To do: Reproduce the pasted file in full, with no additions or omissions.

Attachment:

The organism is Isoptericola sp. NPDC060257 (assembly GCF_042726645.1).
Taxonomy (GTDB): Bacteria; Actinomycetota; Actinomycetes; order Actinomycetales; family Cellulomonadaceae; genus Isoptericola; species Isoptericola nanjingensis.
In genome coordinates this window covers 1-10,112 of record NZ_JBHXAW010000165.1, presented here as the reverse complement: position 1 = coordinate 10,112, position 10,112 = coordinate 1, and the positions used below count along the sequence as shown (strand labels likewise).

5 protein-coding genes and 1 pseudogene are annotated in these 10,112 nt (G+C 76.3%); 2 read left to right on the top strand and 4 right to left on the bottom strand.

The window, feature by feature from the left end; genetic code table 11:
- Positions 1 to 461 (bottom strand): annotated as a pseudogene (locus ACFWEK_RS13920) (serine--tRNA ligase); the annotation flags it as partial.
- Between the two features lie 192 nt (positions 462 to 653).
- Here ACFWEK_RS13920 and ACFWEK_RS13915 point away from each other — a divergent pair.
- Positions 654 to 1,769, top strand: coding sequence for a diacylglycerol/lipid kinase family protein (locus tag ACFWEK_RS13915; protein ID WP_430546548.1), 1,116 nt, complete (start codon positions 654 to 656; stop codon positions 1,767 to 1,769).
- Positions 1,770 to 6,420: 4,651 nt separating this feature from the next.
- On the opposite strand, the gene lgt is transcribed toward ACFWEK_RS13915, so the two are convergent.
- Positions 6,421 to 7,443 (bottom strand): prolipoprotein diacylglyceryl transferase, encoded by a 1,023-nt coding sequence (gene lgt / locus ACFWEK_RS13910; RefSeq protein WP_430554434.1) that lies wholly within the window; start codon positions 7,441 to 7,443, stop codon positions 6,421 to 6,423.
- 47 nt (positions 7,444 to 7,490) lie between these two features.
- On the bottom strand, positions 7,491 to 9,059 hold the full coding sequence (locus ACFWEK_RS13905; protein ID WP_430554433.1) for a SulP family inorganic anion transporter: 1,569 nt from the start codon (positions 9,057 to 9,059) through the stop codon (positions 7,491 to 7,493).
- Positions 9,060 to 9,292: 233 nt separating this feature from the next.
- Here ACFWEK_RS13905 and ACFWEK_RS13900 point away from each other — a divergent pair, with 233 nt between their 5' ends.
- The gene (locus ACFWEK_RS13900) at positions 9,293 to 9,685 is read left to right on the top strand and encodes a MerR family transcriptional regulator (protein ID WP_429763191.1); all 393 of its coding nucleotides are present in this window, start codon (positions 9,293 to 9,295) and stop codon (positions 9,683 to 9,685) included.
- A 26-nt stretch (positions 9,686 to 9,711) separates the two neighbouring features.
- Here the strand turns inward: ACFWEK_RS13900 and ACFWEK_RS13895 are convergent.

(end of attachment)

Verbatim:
The organism is Isoptericola sp. NPDC060257 (assembly GCF_042726645.1).
Taxonomy (GTDB): Bacteria; Actinomycetota; Actinomycetes; order Actinomycetales; family Cellulomonadaceae; genus Isoptericola; species Isoptericola nanjingensis.
In genome coordinates this window covers 1-10,112 of record NZ_JBHXAW010000165.1, presented here as the reverse complement: position 1 = coordinate 10,112, position 10,112 = coordinate 1, and the positions used below count along the sequence as shown (strand labels likewise).

5 protein-coding genes and 1 pseudogene are annotated in these 10,112 nt (G+C 76.3%); 2 read left to right on the top strand and 4 right to left on the bottom strand.

The window, feature by feature from the left end; genetic code table 11:
- Positions 1 to 461 (bottom strand): annotated as a pseudogene (locus ACFWEK_RS13920) (serine--tRNA ligase); the annotation flags it as partial.
- Between the two features lie 192 nt (positions 462 to 653).
- Here ACFWEK_RS13920 and ACFWEK_RS13915 point away from each other — a divergent pair.
- Positions 654 to 1,769, top strand: coding sequence for a diacylglycerol/lipid kinase family protein (locus tag ACFWEK_RS13915; protein ID WP_430546548.1), 1,116 nt, complete (start codon positions 654 to 656; stop codon positions 1,767 to 1,769).
- Positions 1,770 to 6,420: 4,651 nt separating this feature from the next.
- On the opposite strand, the gene lgt is transcribed toward ACFWEK_RS13915, so the two are convergent.
- Positions 6,421 to 7,443 (bottom strand): prolipoprotein diacylglyceryl transferase, encoded by a 1,023-nt coding sequence (gene lgt / locus ACFWEK_RS13910; RefSeq protein WP_430554434.1) that lies wholly within the window; start codon positions 7,441 to 7,443, stop codon positions 6,421 to 6,423.
- 47 nt (positions 7,444 to 7,490) lie between these two features.
- On the bottom strand, positions 7,491 to 9,059 hold the full coding sequence (locus ACFWEK_RS13905; protein ID WP_430554433.1) for a SulP family inorganic anion transporter: 1,569 nt from the start codon (positions 9,057 to 9,059) through the stop codon (positions 7,491 to 7,493).
- Positions 9,060 to 9,292: 233 nt separating this feature from the next.
- Here ACFWEK_RS13905 and ACFWEK_RS13900 point away from each other — a divergent pair, with 233 nt between their 5' ends.
- The gene (locus ACFWEK_RS13900) at positions 9,293 to 9,685 is read left to right on the top strand and encodes a MerR family transcriptional regulator (protein ID WP_429763191.1); all 393 of its coding nucleotides are present in this window, start codon (positions 9,293 to 9,295) and stop codon (positions 9,683 to 9,685) included.
- A 26-nt stretch (positions 9,686 to 9,711) separates the two neighbouring features.
- Here the strand turns inward: ACFWEK_RS13900 and ACFWEK_RS13895 are convergent.